UK: Tories to scrap '24-hour drinking'

17 September, 2009

UK: The Conservative party plans to re-assess pub opening hours, if they are elected in the next general election.

Speaking at the Wine and Spirit Trade Association annual conference, shadow public health minister Mike Penning MP said the original 2003 Licensing Act, enforced in 2005, was ‘fundamentally flawed’.

He referred to Act allowing ‘24-hour drinking’, though very few establishments have been granted a round-the-clock licence.

He said more people are drinking at home before going out: “Pre-loading means that the on-trade isn’t making any money out if it.

“24 hour drinking is fundamentally flawed and we would favour a more traditional approach. Pubs are inheriting the problem, not the profit.”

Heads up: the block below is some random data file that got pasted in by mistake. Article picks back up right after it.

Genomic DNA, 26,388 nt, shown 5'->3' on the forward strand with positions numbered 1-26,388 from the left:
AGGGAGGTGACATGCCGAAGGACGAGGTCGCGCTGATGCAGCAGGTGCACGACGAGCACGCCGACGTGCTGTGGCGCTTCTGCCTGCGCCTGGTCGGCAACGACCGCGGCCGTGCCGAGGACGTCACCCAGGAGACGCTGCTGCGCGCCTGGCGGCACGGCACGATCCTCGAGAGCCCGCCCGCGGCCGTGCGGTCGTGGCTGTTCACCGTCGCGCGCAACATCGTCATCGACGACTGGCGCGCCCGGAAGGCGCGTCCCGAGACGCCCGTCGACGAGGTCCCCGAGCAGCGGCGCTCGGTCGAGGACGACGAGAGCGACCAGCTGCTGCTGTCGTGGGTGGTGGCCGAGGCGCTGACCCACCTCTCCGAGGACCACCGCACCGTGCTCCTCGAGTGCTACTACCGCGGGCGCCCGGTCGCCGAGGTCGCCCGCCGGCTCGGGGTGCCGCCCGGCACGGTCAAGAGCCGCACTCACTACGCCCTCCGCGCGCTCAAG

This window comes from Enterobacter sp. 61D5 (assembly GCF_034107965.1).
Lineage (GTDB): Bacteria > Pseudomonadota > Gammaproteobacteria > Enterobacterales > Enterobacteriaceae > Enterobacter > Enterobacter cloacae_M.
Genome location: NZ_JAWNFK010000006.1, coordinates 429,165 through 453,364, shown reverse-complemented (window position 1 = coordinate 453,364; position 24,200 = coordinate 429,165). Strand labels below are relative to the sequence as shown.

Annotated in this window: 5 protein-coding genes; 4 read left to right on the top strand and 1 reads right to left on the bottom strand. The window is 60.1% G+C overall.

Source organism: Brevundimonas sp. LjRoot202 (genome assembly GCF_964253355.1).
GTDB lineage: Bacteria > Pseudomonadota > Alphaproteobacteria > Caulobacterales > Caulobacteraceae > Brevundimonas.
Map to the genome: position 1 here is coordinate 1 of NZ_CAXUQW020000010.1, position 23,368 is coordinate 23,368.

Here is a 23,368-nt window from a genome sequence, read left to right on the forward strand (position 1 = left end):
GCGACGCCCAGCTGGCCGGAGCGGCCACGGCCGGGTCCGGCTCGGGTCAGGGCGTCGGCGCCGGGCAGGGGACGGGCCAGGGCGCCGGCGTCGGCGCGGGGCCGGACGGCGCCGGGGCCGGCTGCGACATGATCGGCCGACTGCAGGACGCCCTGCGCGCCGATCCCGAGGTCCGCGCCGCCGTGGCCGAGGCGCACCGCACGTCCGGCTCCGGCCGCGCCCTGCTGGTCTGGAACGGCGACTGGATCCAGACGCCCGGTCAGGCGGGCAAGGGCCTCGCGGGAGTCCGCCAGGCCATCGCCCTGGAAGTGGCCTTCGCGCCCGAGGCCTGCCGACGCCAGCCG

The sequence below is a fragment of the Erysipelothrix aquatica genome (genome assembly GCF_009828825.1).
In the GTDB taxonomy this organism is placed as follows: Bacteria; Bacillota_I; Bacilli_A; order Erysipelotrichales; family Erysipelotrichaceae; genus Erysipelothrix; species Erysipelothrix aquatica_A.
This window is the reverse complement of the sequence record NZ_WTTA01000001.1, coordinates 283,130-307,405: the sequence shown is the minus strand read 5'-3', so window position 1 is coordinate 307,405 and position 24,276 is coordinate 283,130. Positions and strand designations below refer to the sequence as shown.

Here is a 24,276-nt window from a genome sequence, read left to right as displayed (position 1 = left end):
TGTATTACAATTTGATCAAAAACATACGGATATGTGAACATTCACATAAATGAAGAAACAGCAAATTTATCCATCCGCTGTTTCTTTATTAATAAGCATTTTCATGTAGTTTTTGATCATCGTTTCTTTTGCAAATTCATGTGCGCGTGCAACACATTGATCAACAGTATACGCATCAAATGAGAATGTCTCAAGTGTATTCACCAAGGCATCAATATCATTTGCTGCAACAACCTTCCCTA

Penning also accused the Labour party of making ‘knee-jerk reactions’ to the problem of binge drinking.

He said the Tories do not support an advertising ban or current plans for minimum pricing on alcohol.

He continued: “We didn’t support the hike in duty. We would look to lower duty on low alcohol drinks and raise it on higher alcohol drinks.”

He cited high-strength cider and lager in particular.

Penning said proxy purchasing for underage drinkers is a problem that the Tories would seek to tackle.

He said that the Labour party has ‘run away from the debate in schools’.

He added: “We have to address the fact that 14, 16, 17 year olds are drinking – and some to excess.

“They have to know the damage they are doing.”

There will be a General Election before 10 May 2010.


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